In an effort to assist municipal advisors in complying with Rule G-44, the MSRB appended a “Checklist for Written Supervisory Procedures” to the Notice. The MSRB indicated that the Checklist was a sample of the MSRB rules it expects to be addressed in a municipal advisor’s written supervisory procedures and to be established and maintained by the municipal advisor in accordance with G-44. Importantly, the MSRB states that the Checklist is not all-inclusive, nor is it a safe harbor with respect to potential deficiencies in a municipal advisor’s supervisory procedures.
Rather than subjecting municipal advisors to all of the supervisory requirements of Rule G-27, MSRB has proposed G-44 as an attempt to tailor and streamline a set of supervisory requirements designed to reflect the more limited scope of activities performed by municipal advisors. To that end, in the Notice, the MSRB recognizes that in complying with Rule G-44 there will be a number of factors that municipal advisors will need to take into consideration as they establish their written supervisory procedures and systems. For example, in the case of a small municipal advisor or a firm that engages in limited municipal advisory activities, it may be necessary for an individual who engages in municipal advisory activities to also supervise those activities. However, the municipal advisor’s procedures will vary depending on certain factors, “such as the size of the firm, number of offices, type of municipal advisory activities engaged in.”6 As municipal advisors establish supervisory systems and procedures to comply with proposed Rule G-44, they should use the Checklist provided in the Notice as a guide to assist in developing those procedures and supervisory systems but they should tailor their supervision to those municipal advisory activities in which the firm is actually engaged.
For additional information concerning this alert, please contact the following lawyers:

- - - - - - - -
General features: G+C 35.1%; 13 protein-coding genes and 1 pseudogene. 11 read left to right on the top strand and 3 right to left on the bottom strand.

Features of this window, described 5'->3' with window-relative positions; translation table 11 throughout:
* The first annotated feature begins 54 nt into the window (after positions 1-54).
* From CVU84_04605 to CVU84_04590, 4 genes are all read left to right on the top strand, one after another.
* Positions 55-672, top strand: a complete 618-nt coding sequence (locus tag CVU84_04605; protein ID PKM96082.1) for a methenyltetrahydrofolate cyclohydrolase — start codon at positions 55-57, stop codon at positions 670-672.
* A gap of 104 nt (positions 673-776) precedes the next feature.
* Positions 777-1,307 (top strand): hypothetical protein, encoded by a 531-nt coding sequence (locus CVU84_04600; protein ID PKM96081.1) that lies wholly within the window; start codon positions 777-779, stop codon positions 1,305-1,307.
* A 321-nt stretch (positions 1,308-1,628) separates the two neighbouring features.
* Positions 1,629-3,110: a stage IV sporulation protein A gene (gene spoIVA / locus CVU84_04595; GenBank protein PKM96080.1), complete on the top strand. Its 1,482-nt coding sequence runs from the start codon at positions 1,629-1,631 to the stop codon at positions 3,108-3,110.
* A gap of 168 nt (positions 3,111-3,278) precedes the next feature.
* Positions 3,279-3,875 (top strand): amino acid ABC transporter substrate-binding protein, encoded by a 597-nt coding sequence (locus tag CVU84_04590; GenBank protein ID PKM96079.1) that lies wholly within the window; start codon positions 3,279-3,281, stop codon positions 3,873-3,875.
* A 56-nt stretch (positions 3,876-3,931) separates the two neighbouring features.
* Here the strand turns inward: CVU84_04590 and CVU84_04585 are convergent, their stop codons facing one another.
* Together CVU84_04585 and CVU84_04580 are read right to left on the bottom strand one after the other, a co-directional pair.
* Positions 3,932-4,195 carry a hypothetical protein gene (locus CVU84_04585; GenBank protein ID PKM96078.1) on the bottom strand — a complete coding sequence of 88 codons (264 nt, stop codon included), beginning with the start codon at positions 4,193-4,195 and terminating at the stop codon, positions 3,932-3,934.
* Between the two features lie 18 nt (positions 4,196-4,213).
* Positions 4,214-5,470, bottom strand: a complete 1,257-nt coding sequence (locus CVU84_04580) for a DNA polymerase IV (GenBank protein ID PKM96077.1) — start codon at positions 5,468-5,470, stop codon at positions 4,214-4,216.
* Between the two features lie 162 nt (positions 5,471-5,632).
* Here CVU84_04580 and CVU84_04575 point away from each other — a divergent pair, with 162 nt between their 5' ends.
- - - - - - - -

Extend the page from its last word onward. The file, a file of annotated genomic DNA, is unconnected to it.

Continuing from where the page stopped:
Amy Natterson Kroll, Partner, Broker-Dealer
David Boch, Partner, Broker-Dealer Group
Roger P. Joseph, Practice Group Leader, Investment Management; Co-chair, Financial Services Area
Edwin E. Smith, Partner, Financial Restructuring; Co-chair, Financial Services Area
Tim Burke, Practice Group Leader, Broker-Dealer Group; Co-chair, Financial Services Area
1 See Bingham Alerts: Summary of the Dodd Frank Wall Street Reform and Consumer Protection Act, dated October 12, 2010 (available at www.bingham.com); and Regulators’ Focus on ‘Pay-to-Play’ Issues Remains Robust Going Into the New Year — MSRB Seeks Comment on the New Draft Rule G-42 (‘Pay-to-Play Rule’) for Municipal Advisors,” dated Feb. 3, 2011 (available at www.bingham.com).
2 Section 15B(e)(4) of the Securities Exchange Act of 1934, as amended by the Dodd-Frank Act, defines “municipal advisor” as “a person (who is not a municipal entity or an employee of a municipal entity) that (i) provides advice to or on behalf of a municipal entity or obligated person with respect to municipal financial products or the issuance of municipal securities, including advice with respect to the structure, timing, terms, and other similar matters concerning such financial products or issues, or (ii) undertakes a solicitation of a municipal entity. The following are not deemed advisors: municipal entities and their employees, dealers serving as underwriters, SEC-registered investment advisers, and their associated persons so long as such advisers and associated persons are providing investment advice, registered commodity trading advisers and their associated persons providing advice on swaps, attorneys offering legal advice or traditional legal services, and engineers providing engineering services.
3 For a list of the MSRB’s current rules regulating municipal advisors, see www.msrb.org/MSRB-For/Municipal-Advisors/MSRB-Rules.aspx (last visited May 26, 2011).
4 MSRB also proposed associated amendments to MSRB Rules G-8 (books and records) and G-9 (preservation of records). Specifically, the G-8 amendments seek to identify those records which each municipal advisor shall maintain concerning compliance with proposed Rule G-44, including (1) the firm’s designation of its municipal advisory principals and their responsibilities, (2) the firm’s written supervisory procedures, and (3) the results of the firm’s annual review of its municipal advisory activities. The Rule G-9 amendments identify the timeframe associated with the preservation of certain municipal advisor records (six or three years depending upon the record) as well as the need to have such records readily accessible.
5 Notice at 1.
This article was originally published by Bingham McCutchen LLP.